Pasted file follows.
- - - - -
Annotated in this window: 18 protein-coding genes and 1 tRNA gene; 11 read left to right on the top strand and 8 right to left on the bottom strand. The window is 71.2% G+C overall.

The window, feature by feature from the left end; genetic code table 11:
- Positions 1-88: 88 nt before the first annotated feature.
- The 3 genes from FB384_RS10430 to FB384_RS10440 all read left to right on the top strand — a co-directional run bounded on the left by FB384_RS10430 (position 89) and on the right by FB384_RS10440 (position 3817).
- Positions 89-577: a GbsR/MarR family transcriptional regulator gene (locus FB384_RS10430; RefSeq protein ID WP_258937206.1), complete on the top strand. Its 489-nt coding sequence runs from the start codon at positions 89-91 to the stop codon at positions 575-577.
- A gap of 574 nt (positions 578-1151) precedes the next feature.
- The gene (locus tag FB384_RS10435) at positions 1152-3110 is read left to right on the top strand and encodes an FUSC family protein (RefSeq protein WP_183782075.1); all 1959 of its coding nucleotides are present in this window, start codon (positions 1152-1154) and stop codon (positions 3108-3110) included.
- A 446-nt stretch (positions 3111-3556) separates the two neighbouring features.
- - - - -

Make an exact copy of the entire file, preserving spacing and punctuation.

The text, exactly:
Annotated in this window: 18 protein-coding genes and 1 tRNA gene; 11 read left to right on the top strand and 8 right to left on the bottom strand. The window is 71.2% G+C overall.

The window, feature by feature from the left end; genetic code table 11:
- Positions 1-88: 88 nt before the first annotated feature.
- The 3 genes from FB384_RS10430 to FB384_RS10440 all read left to right on the top strand — a co-directional run bounded on the left by FB384_RS10430 (position 89) and on the right by FB384_RS10440 (position 3817).
- Positions 89-577: a GbsR/MarR family transcriptional regulator gene (locus FB384_RS10430; RefSeq protein ID WP_258937206.1), complete on the top strand. Its 489-nt coding sequence runs from the start codon at positions 89-91 to the stop codon at positions 575-577.
- A gap of 574 nt (positions 578-1151) precedes the next feature.
- The gene (locus tag FB384_RS10435) at positions 1152-3110 is read left to right on the top strand and encodes an FUSC family protein (RefSeq protein WP_183782075.1); all 1959 of its coding nucleotides are present in this window, start codon (positions 1152-1154) and stop codon (positions 3108-3110) included.
- A 446-nt stretch (positions 3111-3556) separates the two neighbouring features.